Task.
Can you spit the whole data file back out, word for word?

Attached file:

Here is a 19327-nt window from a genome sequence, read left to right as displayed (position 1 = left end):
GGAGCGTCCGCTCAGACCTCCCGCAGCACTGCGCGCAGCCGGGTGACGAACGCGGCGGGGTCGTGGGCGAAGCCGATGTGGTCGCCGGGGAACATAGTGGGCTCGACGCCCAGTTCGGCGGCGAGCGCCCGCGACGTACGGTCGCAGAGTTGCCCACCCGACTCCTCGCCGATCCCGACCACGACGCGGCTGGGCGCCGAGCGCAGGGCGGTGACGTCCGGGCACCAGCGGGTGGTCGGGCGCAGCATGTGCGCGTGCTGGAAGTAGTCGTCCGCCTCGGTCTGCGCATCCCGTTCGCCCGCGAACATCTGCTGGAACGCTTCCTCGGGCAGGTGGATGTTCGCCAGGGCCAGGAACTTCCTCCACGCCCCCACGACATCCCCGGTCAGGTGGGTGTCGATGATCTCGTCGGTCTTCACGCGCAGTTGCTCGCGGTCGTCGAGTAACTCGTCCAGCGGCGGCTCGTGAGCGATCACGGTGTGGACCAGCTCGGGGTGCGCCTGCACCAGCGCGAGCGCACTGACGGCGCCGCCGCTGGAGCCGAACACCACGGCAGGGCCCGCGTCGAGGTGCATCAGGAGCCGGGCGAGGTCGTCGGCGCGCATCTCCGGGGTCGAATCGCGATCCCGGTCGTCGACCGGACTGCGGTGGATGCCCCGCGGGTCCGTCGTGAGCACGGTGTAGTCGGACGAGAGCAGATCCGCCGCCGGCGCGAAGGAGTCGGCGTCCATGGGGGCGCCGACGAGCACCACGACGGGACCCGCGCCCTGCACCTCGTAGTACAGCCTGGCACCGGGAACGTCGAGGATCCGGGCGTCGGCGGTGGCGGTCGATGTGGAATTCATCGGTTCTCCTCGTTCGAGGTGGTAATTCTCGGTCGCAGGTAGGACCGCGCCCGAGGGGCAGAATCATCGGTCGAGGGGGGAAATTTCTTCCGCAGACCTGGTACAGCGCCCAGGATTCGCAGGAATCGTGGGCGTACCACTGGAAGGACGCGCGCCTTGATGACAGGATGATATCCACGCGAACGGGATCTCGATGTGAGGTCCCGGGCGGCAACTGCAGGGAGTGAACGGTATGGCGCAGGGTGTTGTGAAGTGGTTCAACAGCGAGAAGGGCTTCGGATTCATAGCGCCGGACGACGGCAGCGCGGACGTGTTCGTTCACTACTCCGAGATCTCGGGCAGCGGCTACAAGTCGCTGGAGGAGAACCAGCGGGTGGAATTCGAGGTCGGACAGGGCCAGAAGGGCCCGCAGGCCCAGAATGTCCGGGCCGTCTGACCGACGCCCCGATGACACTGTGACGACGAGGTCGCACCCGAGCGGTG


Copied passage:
Here is a 19327-nt window from a genome sequence, read left to right as displayed (position 1 = left end):
GGAGCGTCCGCTCAGACCTCCCGCAGCACTGCGCGCAGCCGGGTGACGAACGCGGCGGGGTCGTGGGCGAAGCCGATGTGGTCGCCGGGGAACATAGTGGGCTCGACGCCCAGTTCGGCGGCGAGCGCCCGCGACGTACGGTCGCAGAGTTGCCCACCCGACTCCTCGCCGATCCCGACCACGACGCGGCTGGGCGCCGAGCGCAGGGCGGTGACGTCCGGGCACCAGCGGGTGGTCGGGCGCAGCATGTGCGCGTGCTGGAAGTAGTCGTCCGCCTCGGTCTGCGCATCCCGTTCGCCCGCGAACATCTGCTGGAACGCTTCCTCGGGCAGGTGGATGTTCGCCAGGGCCAGGAACTTCCTCCACGCCCCCACGACATCCCCGGTCAGGTGGGTGTCGATGATCTCGTCGGTCTTCACGCGCAGTTGCTCGCGGTCGTCGAGTAACTCGTCCAGCGGCGGCTCGTGAGCGATCACGGTGTGGACCAGCTCGGGGTGCGCCTGCACCAGCGCGAGCGCACTGACGGCGCCGCCGCTGGAGCCGAACACCACGGCAGGGCCCGCGTCGAGGTGCATCAGGAGCCGGGCGAGGTCGTCGGCGCGCATCTCCGGGGTCGAATCGCGATCCCGGTCGTCGACCGGACTGCGGTGGATGCCCCGCGGGTCCGTCGTGAGCACGGTGTAGTCGGACGAGAGCAGATCCGCCGCCGGCGCGAAGGAGTCGGCGTCCATGGGGGCGCCGACGAGCACCACGACGGGACCCGCGCCCTGCACCTCGTAGTACAGCCTGGCACCGGGAACGTCGAGGATCCGGGCGTCGGCGGTGGCGGTCGATGTGGAATTCATCGGTTCTCCTCGTTCGAGGTGGTAATTCTCGGTCGCAGGTAGGACCGCGCCCGAGGGGCAGAATCATCGGTCGAGGGGGGAAATTTCTTCCGCAGACCTGGTACAGCGCCCAGGATTCGCAGGAATCGTGGGCGTACCACTGGAAGGACGCGCGCCTTGATGACAGGATGATATCCACGCGAACGGGATCTCGATGTGAGGTCCCGGGCGGCAACTGCAGGGAGTGAACGGTATGGCGCAGGGTGTTGTGAAGTGGTTCAACAGCGAGAAGGGCTTCGGATTCATAGCGCCGGACGACGGCAGCGCGGACGTGTTCGTTCACTACTCCGAGATCTCGGGCAGCGGCTACAAGTCGCTGGAGGAGAACCAGCGGGTGGAATTCGAGGTCGGACAGGGCCAGAAGGGCCCGCAGGCCCAGAATGTCCGGGCCGTCTGACCGACGCCCCGATGACACTGTGACGACGAGGTCGCACCCGAGCGGTG